When Alvin Schexnider took over as chancellor at Winston-Salem State University in 1996, he rubbed more than a few faculty members the wrong way. Schexnider ascended to the chancellor’s office with a vision for radically adapting the historically black college to the changing marketplace of higher education.
By 2000 he was gone, five years earlier than he had planned. But Schexnider feels there’s a lesson in this experience for all HBCUs (historically black colleges and universities.) His latest book, “Saving Black Colleges: Leading Change in a Complex Organization,” calls for sobering business-minded alterations to the HBCU model.
“I’m not the kind of guy who likes to nibble around the edges. Change doesn’t have to be radical, but it certainly has to be intentional,” says Schexnider. “I didn’t take the time to develop a management team before I made changes, so when there was a cry, there was no one to take the spear in the chest but me.”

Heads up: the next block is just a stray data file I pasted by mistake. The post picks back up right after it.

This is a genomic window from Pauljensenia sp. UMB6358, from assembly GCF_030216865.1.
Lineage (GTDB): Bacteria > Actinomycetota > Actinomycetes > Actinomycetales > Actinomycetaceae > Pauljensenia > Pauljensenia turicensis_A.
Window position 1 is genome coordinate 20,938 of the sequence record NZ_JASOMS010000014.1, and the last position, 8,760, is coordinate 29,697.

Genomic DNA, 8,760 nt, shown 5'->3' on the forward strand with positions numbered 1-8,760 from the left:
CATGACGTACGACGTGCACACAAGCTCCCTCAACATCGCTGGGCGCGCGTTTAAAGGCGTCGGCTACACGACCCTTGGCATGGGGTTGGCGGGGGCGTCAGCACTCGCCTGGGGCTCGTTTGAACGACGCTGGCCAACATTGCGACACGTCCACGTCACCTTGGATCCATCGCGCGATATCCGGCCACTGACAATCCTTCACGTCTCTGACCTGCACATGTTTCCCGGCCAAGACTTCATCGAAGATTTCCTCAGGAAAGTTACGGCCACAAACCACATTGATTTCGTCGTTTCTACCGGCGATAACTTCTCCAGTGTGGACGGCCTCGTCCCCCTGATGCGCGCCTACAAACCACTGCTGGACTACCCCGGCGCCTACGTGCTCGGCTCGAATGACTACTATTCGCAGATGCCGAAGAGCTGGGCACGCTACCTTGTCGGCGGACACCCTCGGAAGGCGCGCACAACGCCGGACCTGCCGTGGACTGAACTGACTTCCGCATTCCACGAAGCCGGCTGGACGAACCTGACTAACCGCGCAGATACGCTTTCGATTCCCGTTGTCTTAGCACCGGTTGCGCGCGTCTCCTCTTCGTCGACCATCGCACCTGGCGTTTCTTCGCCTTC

Not surprisingly, Schexnider feels these institutions need first and foremost a strong president, willing to focus the school’s mission toward greater specialization. He also calls for greater creativity in marketing. Specifically, he believes HBCUs need to market themselves to other races.
“I think it definitely needs to part of the business model. Sometimes there’s a lot of resistance from alumni, but in this new world diversity has to be embraced not just at majority institutions,” he says. “You can still be a historically black university and embrace diversity. The two aren’t mutually exclusive.”